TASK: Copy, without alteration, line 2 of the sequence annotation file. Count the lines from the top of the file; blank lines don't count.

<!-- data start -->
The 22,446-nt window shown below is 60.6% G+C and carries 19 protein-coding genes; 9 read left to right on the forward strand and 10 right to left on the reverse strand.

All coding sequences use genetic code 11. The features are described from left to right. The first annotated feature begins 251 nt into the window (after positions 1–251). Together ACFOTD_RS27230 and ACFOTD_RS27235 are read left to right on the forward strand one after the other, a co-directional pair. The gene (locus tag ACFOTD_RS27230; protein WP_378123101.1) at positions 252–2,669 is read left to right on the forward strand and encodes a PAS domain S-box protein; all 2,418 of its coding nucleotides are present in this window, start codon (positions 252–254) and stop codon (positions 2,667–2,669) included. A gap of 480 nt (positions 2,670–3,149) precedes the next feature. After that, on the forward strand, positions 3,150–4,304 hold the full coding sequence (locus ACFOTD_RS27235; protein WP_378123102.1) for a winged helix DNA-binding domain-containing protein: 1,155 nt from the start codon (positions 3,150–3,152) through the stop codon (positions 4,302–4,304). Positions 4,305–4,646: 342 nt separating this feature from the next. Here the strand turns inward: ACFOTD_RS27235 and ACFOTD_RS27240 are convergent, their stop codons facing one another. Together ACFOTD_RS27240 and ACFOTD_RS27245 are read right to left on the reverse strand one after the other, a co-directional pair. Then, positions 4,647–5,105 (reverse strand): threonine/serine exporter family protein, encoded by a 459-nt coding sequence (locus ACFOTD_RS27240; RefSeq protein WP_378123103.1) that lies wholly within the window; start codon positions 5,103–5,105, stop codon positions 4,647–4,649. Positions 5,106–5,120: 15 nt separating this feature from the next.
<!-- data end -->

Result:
All coding sequences use genetic code 11. The features are described from left to right. The first annotated feature begins 251 nt into the window (after positions 1–251). Together ACFOTD_RS27230 and ACFOTD_RS27235 are read left to right on the forward strand one after the other, a co-directional pair. The gene (locus tag ACFOTD_RS27230; protein WP_378123101.1) at positions 252–2,669 is read left to right on the forward strand and encodes a PAS domain S-box protein; all 2,418 of its coding nucleotides are present in this window, start codon (positions 252–254) and stop codon (positions 2,667–2,669) included. A gap of 480 nt (positions 2,670–3,149) precedes the next feature. After that, on the forward strand, positions 3,150–4,304 hold the full coding sequence (locus ACFOTD_RS27235; protein WP_378123102.1) for a winged helix DNA-binding domain-containing protein: 1,155 nt from the start codon (positions 3,150–3,152) through the stop codon (positions 4,302–4,304). Positions 4,305–4,646: 342 nt separating this feature from the next. Here the strand turns inward: ACFOTD_RS27235 and ACFOTD_RS27240 are convergent, their stop codons facing one another. Together ACFOTD_RS27240 and ACFOTD_RS27245 are read right to left on the reverse strand one after the other, a co-directional pair. Then, positions 4,647–5,105 (reverse strand): threonine/serine exporter family protein, encoded by a 459-nt coding sequence (locus ACFOTD_RS27240; RefSeq protein WP_378123103.1) that lies wholly within the window; start codon positions 5,103–5,105, stop codon positions 4,647–4,649. Positions 5,106–5,120: 15 nt separating this feature from the next.